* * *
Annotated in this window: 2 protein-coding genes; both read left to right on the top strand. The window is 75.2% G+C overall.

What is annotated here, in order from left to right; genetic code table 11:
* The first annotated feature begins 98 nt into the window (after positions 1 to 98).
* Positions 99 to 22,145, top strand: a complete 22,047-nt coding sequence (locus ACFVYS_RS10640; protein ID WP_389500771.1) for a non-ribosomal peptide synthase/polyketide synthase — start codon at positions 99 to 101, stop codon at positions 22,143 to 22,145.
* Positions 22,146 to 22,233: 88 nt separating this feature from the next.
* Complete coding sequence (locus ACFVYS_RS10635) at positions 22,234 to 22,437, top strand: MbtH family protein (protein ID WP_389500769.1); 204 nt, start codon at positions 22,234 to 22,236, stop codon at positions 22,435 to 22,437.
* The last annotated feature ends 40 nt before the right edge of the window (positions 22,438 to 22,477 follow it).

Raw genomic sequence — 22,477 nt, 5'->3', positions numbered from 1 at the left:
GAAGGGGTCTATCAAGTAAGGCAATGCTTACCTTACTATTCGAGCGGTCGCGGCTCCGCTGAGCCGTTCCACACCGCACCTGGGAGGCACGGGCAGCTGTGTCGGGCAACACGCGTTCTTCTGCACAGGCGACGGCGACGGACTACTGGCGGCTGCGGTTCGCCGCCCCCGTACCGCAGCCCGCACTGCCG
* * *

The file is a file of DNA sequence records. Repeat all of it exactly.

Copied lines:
Annotated in this window: 2 protein-coding genes; both read left to right on the top strand. The window is 75.2% G+C overall.

What is annotated here, in order from left to right; genetic code table 11:
* The first annotated feature begins 98 nt into the window (after positions 1 to 98).
* Positions 99 to 22,145, top strand: a complete 22,047-nt coding sequence (locus ACFVYS_RS10640; protein ID WP_389500771.1) for a non-ribosomal peptide synthase/polyketide synthase — start codon at positions 99 to 101, stop codon at positions 22,143 to 22,145.
* Positions 22,146 to 22,233: 88 nt separating this feature from the next.
* Complete coding sequence (locus ACFVYS_RS10635) at positions 22,234 to 22,437, top strand: MbtH family protein (protein ID WP_389500769.1); 204 nt, start codon at positions 22,234 to 22,236, stop codon at positions 22,435 to 22,437.
* The last annotated feature ends 40 nt before the right edge of the window (positions 22,438 to 22,477 follow it).

Raw genomic sequence — 22,477 nt, 5'->3', positions numbered from 1 at the left:
GAAGGGGTCTATCAAGTAAGGCAATGCTTACCTTACTATTCGAGCGGTCGCGGCTCCGCTGAGCCGTTCCACACCGCACCTGGGAGGCACGGGCAGCTGTGTCGGGCAACACGCGTTCTTCTGCACAGGCGACGGCGACGGACTACTGGCGGCTGCGGTTCGCCGCCCCCGTACCGCAGCCCGCACTGCCG